(Pocket-lint) - If it wasn't for Yamaha, the 'soundbar' wouldn't even be a thing. The company pretty much developed this market segment single-handed, and for the last 15 years it's remained there or thereabouts when talk turns to the best soundbars around.
With the SR-B20A, Yamaha is looking to freshen up its entry-level offerings. That's 'entry-level' by Yamaha standards, of course - any number of fairly well-regarded brands will sell you a soundbar for a fair bit less than this. The SR-B20A is nominally a replacement for the YAS-107, which has been around for the thick end of four years - which, as well all know, is quite a long time in consumer electronics world.
The obvious question is: is the SR-B20A worth the money? And the supplementary question is: is it worth the premium over alternatives from the likes of Polk or TCL?
- Surface- or wall-mount
- Dimensions: 53 x 910 x 131mm
- Typically slick standard of finish
No one wants their new soundbar to draw attention to itself, do they? Not visually, anyway. Happily, you can rely on Yamaha to deliver a product that's unobtrusive and discreet, yet with high perceived value - and that's what it has done with the SR-B20A.
When it's standing on a surface beneath your TV the SR-B20A is as unassuming as they come. The fact it's flawlessly finished and almost entirely covered in acoustic cloth doesn't do any harm either.
Of course, the Yamaha is designed to work in a couple of orientations - so if you use the key-hole fittings on the base to hang it on the wall, it doesn't look any less discreet. Even the bass reflex ports at either end of the enclosure manage to look quite decorative.
- 120 watts of power
- HDMI ARC input
- Bluetooth 5.0
The Yamaha's toting a tidal of 120 watts of Class D power - which, we can all agree, ought to prove ample. It powers a six-driver array - when the 'bar is sitting on a surface, on its neatly integrated silicone feet, the arrangement is of two forward-facing 25mm tweeters, with a pair of 75mm bass drivers and a couple of 55mm midrange drivers arranged at either end of the top surface.
Change its orientation, of course, and the arrangement changes too. When the Yamaha's hanging on a wall, the tweeters face downwards and the other four drivers fire forwards - but in either event, the Yamaha's arranged in an effort to extract a suggestion of '3D' sound from suitable soundtracks.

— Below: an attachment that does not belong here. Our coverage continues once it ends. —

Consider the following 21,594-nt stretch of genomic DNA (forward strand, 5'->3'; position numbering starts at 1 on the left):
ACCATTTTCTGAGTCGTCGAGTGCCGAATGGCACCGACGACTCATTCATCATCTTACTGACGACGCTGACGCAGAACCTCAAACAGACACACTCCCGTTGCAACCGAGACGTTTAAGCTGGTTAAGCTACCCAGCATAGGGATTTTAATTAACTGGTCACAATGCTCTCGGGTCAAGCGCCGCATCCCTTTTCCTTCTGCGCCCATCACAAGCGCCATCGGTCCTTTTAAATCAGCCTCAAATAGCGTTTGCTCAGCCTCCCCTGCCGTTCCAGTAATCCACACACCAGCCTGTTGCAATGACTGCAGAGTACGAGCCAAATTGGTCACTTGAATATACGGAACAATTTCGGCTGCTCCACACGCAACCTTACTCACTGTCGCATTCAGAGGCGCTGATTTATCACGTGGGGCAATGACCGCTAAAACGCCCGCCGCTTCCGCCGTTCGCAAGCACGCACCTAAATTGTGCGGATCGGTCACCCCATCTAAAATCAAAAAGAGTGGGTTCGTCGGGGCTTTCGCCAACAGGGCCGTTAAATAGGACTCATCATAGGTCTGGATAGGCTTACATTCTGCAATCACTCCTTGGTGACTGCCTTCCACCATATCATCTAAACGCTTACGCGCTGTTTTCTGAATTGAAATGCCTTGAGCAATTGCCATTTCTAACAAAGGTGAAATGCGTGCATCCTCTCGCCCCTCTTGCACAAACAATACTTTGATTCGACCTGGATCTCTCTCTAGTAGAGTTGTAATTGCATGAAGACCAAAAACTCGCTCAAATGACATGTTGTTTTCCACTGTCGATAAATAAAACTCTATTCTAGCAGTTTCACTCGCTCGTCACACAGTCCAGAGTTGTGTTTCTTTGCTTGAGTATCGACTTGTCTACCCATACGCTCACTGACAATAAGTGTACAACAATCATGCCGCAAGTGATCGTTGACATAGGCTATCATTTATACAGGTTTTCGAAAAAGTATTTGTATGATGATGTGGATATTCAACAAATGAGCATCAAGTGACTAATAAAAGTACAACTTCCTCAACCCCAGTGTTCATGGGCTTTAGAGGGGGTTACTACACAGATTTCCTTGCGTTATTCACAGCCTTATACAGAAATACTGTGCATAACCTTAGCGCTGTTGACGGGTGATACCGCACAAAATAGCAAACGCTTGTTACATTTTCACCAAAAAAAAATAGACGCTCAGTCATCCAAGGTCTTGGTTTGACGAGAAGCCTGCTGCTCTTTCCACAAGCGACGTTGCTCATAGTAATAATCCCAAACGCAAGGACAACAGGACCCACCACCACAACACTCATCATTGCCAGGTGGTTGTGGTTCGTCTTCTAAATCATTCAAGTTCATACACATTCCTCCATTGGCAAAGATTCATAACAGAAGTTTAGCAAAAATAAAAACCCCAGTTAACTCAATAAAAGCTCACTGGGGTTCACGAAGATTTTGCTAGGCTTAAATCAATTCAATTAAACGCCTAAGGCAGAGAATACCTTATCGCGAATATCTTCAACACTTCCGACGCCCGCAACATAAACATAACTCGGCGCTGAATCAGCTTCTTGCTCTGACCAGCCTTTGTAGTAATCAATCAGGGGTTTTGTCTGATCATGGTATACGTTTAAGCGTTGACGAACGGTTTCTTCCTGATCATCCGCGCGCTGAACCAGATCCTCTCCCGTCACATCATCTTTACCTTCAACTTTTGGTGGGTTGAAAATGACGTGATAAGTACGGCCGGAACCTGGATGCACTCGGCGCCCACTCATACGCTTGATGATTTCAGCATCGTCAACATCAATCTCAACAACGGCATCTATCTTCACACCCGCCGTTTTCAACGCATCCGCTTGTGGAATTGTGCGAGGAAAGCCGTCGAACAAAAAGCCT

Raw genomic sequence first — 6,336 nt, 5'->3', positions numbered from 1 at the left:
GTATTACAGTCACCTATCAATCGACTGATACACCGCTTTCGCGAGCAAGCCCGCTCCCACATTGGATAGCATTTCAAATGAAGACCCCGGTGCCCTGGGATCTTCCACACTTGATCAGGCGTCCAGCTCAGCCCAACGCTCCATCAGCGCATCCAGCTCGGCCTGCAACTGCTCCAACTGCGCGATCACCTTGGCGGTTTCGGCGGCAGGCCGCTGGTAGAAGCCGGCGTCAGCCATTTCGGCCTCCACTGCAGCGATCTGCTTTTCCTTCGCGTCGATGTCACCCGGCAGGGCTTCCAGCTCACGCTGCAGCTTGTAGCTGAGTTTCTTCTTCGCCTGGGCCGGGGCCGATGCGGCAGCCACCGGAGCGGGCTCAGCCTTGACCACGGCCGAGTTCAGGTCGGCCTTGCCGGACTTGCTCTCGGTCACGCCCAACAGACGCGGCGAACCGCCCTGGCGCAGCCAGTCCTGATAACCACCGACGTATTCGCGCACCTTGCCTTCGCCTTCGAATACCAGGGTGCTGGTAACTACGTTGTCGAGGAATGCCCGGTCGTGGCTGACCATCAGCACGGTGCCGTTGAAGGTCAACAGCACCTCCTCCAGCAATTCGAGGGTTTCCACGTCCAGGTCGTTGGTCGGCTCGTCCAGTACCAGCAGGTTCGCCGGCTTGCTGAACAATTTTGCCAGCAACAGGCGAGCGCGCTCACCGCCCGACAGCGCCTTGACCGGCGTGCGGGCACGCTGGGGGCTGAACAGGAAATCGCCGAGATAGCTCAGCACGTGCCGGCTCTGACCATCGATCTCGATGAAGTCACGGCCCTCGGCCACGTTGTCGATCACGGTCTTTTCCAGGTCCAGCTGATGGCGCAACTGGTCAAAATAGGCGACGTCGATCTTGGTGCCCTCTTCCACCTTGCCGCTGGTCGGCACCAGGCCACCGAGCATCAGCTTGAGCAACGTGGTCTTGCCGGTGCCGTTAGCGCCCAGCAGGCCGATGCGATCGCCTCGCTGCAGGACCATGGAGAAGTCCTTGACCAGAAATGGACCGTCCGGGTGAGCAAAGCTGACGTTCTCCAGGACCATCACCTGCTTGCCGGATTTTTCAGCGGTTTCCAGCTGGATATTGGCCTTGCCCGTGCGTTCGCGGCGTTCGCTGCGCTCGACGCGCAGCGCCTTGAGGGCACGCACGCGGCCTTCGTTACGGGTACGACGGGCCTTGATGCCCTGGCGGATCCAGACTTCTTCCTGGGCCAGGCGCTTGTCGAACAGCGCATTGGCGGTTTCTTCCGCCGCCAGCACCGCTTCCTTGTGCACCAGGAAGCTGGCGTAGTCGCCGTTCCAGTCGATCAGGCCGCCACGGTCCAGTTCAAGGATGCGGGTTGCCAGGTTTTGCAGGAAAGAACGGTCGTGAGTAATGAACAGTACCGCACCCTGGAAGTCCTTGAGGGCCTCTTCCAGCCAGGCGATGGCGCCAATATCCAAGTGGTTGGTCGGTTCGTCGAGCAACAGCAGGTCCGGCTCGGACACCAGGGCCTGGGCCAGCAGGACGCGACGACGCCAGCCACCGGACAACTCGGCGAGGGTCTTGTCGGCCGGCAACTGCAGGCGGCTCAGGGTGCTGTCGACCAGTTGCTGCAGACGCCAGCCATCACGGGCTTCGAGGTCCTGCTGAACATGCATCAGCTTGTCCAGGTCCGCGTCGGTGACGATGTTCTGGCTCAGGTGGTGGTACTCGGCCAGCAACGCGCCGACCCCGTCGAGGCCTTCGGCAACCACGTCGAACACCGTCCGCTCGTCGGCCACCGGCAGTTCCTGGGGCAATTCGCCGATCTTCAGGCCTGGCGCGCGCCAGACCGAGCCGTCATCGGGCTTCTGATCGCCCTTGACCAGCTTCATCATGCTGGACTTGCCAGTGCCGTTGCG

In terms of getting the information on board the SR-B20A in the first place, there are a few options. There's an HDMI ARC socket, naturally, plus a couple of digital optical inputs too. Bluetooth 5.0 connectivity is available, which is handy if you want to use the Yamaha as a music speaker too. And there's a pre-out for a subwoofer, just in case two 75mm bass drivers powered by 60 watts sounds a bit timid to you.
The sound can be fettled by a few different EQ presets: 'standard', 'movie', 'stereo' and 'game' should be self-explanatory. There's also a preset called 'clear voice', which intends to project dialogue ahead of the rest of the soundtrack - handy if you're listening at low volume - and '3D Surround', which is the Yamaha's party-piece - it's compatible with DTS Virtual:X as well as Dolby Audio and DTS Digital Surround.
- Sound Bar Remote app for iOS and Android
- Full-function remote control
- Touch-sensitive controls on board
Getting your bidding done by the Yamaha is pretty straightforward, and you've a number of options.
The least satisfactory method is using the few touch-sensitive controls on the top (or front, depending on its orientation) of the soundbar itself. They're not as sensitive or as responsive as is ideal, though, and ultimately prove a little frustrating. The brief display is useful for confirming what the SR-B20A is up to, though.